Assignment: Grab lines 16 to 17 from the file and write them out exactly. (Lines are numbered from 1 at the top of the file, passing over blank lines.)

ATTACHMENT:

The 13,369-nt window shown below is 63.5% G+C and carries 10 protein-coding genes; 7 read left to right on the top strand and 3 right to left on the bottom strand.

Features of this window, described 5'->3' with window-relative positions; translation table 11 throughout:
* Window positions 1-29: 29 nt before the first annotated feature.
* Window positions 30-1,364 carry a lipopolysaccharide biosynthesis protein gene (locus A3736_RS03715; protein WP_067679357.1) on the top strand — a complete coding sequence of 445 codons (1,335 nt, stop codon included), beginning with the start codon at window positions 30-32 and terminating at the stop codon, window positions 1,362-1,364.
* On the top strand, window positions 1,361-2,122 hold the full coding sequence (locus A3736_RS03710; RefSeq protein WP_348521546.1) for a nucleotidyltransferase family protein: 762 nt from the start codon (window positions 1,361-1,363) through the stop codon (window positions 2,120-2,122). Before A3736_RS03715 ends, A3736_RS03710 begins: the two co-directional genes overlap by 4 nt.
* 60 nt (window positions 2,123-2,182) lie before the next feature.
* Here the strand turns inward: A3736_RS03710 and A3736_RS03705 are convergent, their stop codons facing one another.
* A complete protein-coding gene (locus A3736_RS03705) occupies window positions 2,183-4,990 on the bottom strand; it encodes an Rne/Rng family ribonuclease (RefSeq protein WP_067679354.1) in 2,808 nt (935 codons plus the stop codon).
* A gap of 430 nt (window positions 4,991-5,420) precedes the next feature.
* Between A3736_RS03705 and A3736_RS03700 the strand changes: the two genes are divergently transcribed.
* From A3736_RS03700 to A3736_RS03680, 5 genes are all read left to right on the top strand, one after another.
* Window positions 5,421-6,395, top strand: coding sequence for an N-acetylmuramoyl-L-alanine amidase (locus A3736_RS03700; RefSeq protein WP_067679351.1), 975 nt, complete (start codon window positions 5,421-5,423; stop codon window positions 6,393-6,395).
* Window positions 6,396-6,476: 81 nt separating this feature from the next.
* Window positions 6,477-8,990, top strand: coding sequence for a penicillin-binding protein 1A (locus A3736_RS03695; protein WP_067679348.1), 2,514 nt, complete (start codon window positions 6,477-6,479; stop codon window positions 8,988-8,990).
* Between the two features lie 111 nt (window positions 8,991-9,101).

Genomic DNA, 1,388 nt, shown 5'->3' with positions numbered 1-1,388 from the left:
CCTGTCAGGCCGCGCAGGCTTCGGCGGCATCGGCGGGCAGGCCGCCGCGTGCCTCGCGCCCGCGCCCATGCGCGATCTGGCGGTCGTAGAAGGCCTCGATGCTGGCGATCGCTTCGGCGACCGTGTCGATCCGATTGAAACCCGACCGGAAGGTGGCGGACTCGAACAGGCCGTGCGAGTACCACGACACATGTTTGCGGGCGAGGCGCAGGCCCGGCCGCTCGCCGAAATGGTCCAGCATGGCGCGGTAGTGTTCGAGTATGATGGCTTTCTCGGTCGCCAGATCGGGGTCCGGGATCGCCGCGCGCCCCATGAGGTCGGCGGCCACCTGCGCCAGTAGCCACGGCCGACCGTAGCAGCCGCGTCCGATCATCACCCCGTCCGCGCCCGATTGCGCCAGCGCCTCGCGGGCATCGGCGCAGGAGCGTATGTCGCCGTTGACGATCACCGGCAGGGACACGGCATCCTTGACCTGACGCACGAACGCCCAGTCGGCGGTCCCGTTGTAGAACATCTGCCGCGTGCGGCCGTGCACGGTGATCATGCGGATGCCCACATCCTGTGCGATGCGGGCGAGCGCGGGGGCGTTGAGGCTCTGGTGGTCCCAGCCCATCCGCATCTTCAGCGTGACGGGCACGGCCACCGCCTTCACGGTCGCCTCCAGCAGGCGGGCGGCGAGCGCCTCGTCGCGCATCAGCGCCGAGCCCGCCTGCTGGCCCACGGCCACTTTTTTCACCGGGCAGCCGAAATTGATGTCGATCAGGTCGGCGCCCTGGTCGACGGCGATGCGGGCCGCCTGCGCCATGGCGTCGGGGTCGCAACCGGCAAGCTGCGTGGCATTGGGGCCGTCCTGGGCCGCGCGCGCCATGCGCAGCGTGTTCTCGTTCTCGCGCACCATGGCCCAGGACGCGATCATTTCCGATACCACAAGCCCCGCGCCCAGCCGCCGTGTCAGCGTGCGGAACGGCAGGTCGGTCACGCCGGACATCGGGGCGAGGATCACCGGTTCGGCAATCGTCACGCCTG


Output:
Genomic DNA, 1,388 nt, shown 5'->3' with positions numbered 1-1,388 from the left:
CCTGTCAGGCCGCGCAGGCTTCGGCGGCATCGGCGGGCAGGCCGCCGCGTGCCTCGCGCCCGCGCCCATGCGCGATCTGGCGGTCGTAGAAGGCCTCGATGCTGGCGATCGCTTCGGCGACCGTGTCGATCCGATTGAAACCCGACCGGAAGGTGGCGGACTCGAACAGGCCGTGCGAGTACCACGACACATGTTTGCGGGCGAGGCGCAGGCCCGGCCGCTCGCCGAAATGGTCCAGCATGGCGCGGTAGTGTTCGAGTATGATGGCTTTCTCGGTCGCCAGATCGGGGTCCGGGATCGCCGCGCGCCCCATGAGGTCGGCGGCCACCTGCGCCAGTAGCCACGGCCGACCGTAGCAGCCGCGTCCGATCATCACCCCGTCCGCGCCCGATTGCGCCAGCGCCTCGCGGGCATCGGCGCAGGAGCGTATGTCGCCGTTGACGATCACCGGCAGGGACACGGCATCCTTGACCTGACGCACGAACGCCCAGTCGGCGGTCCCGTTGTAGAACATCTGCCGCGTGCGGCCGTGCACGGTGATCATGCGGATGCCCACATCCTGTGCGATGCGGGCGAGCGCGGGGGCGTTGAGGCTCTGGTGGTCCCAGCCCATCCGCATCTTCAGCGTGACGGGCACGGCCACCGCCTTCACGGTCGCCTCCAGCAGGCGGGCGGCGAGCGCCTCGTCGCGCATCAGCGCCGAGCCCGCCTGCTGGCCCACGGCCACTTTTTTCACCGGGCAGCCGAAATTGATGTCGATCAGGTCGGCGCCCTGGTCGACGGCGATGCGGGCCGCCTGCGCCATGGCGTCGGGGTCGCAACCGGCAAGCTGCGTGGCATTGGGGCCGTCCTGGGCCGCGCGCGCCATGCGCAGCGTGTTCTCGTTCTCGCGCACCATGGCCCAGGACGCGATCATTTCCGATACCACAAGCCCCGCGCCCAGCCGCCGTGTCAGCGTGCGGAACGGCAGGTCGGTCACGCCGGACATCGGGGCGAGGATCACCGGTTCGGCAATCGTCACGCCTG